My January Fifteenth Author’s Note

book cover of a person walking down an alley with an umbrella and the following text: January Fifteenth, “Money Changes everything–except people.” Rachel Swirsky, “One of the best speculative writers of the last decade.” –John ScalziJanuary Fifteenth debuts tomorrow! This is my last post before it heads out into the world.

(ICYMI, check out some of my earlier posts about January Fifteenth, including my official announcement, the Debut Sampler, and meeting the characters. Preorders are available through several different online platforms, including Powell’s, Amazon, Indiebound, and Barnes and Noble.)

Here’s the author’s note I wrote for the beginning of the book:

Dear Reader, 

January Fifteenth takes place in a near-future America with a Universal Basic Income (UBI) program. If you’re not  familiar with the term, Universal Basic Income is a policy proposal for the government to provide an annual income to  its citizens. Details vary—like how much that income should be—but every citizen would get it, without condition. 

For me at least, any argument about UBI begins with one question: will it help people? 

Practical assessment follows, of course, but that’s the first thing we have to know. In its ideal form, if everything went  perfectly, would UBI improve people’s lives? I don’t have a definitive answer, although I pose a series of possible  questions and answers in this novella. 

During my research on American UBI proposals, most of the hypotheticals I saw concentrated on the traditional  concerns of the right versus left political axis. Would UBI open new possibilities for society, or encourage a culture of  laziness and dependency? 

I became more curious about other questions. For instance, some people dislike that UBI goes to people of any social  class—so whatever might (some) rich kids do with it? Some people are wary about the ways cults exploit contemporary  welfare programs—what might they do with UBI, and how might others try to stop them? Pervasive, systemic racism  has created an enormous disparity between the assets of Black and white American households—can and should we  brush over that history as if White and Black communities have an equal starting point? Money can help someone  escape an abusive relationship, but would Universal Basic Income change what happens afterward?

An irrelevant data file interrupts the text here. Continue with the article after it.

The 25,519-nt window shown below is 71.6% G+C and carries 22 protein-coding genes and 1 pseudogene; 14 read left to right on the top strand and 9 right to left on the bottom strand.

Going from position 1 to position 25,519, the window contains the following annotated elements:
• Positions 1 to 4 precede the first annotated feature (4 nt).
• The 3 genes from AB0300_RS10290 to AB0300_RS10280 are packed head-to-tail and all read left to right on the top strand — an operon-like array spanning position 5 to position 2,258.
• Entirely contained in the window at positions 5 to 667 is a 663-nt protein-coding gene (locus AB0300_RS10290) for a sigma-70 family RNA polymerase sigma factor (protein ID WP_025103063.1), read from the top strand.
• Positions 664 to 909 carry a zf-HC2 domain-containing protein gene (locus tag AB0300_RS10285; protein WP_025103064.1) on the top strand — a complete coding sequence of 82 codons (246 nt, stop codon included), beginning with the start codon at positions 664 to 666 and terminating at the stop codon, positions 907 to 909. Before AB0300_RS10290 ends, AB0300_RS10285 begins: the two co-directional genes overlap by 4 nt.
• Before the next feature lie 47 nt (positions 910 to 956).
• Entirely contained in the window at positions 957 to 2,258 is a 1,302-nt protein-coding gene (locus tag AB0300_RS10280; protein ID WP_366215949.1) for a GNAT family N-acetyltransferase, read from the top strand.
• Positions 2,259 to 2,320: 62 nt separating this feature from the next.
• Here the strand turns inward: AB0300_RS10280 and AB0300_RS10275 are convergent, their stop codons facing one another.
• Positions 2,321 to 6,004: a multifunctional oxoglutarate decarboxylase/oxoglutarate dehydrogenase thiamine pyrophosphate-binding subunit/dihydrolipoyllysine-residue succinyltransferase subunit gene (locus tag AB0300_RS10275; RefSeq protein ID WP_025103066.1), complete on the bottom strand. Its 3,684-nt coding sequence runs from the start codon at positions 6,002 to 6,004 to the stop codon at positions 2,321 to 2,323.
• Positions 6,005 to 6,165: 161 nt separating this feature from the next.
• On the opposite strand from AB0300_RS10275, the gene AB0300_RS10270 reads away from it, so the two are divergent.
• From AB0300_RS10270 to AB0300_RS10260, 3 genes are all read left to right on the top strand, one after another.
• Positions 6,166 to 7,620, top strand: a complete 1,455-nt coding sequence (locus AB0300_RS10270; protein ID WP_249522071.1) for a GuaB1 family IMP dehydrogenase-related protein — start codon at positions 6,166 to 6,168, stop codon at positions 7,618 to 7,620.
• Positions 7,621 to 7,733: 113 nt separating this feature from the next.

The characters in this book have gone through hard things, from being orphaned to domestic violence to forced  marriage. Many of the scenarios in this book reflect situations that I or people close to me have gone through. Others  evolved through research and talking to people. So many of us have gone through similar tribulations, whether the more  common horrors like casual racism and sexual assault, or the more rarefi ed ones like cult exploitation. These things  impact our lives. They affect our happiness. They certainly affect how and why Universal Basic Income could change our  circumstances. 

Although I hope January Fifteenth is true to the characters and emotions, I can’t claim it’s an accurate prediction. UBI  could play out in lots of ways that are equally, if not more, plausible. For example, in January Fifteenth, the practical side  of running UBI is relatively smooth and easy. As a world-building choice, that allows me to let fiddly details fade into the  background while I focus on the characters. But is it the most likely scenario? Probably not—very few things seem to be  easy. 

Even within the world I set up, there are a ton of possible alternative and conflicting scenarios. I could have happily kept  adding more. In fact, a fifth thread ended up on the cutting room floor during an early draft, when the word count kept  relentlessly increasing.

If I can make any “true” predictions, I suppose they are these: 

  1. Money can make life easier, but it can’t solve everything. 
  2. Adding money to a system with underlying problems won’t fi x those problems on its own. 
  3. After any massive change, some people will be better off, some people will be worse off, and many people will be both better and worse off. 
  4. However the future unfolds, it won’t go according to my values. There will always be outcomes I don’t expect. Some of them will contradict my beliefs about the world. 
  5. I’m definitely wrong about something. 

Rachel Swirsky

image of people walking through a snowy street with the following text: January Fifteenth. A new novella from by Rachel Swirsky. Follow four women through January fifteenth, the day when they get their Universal Basic Income. Hannah, an abused mother on the run with her two sons. Janelle, an activist-turned-reporter raising her orphaned sister. Olivia, a wealthy college student celebrating “Waste Day”. Sarah, a child bride in a fundamentalist cult. Money changes everything—except people. “a fascinating thought experiment” - Caren Gussoff, Locus Magazine

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2 Responses to My January Fifteenth Author’s Note

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    nobody.really says:

    Libertarian-ish econ blog reviews January Fifteenth, including a quote of all five of Swirksy’s “true” predictions.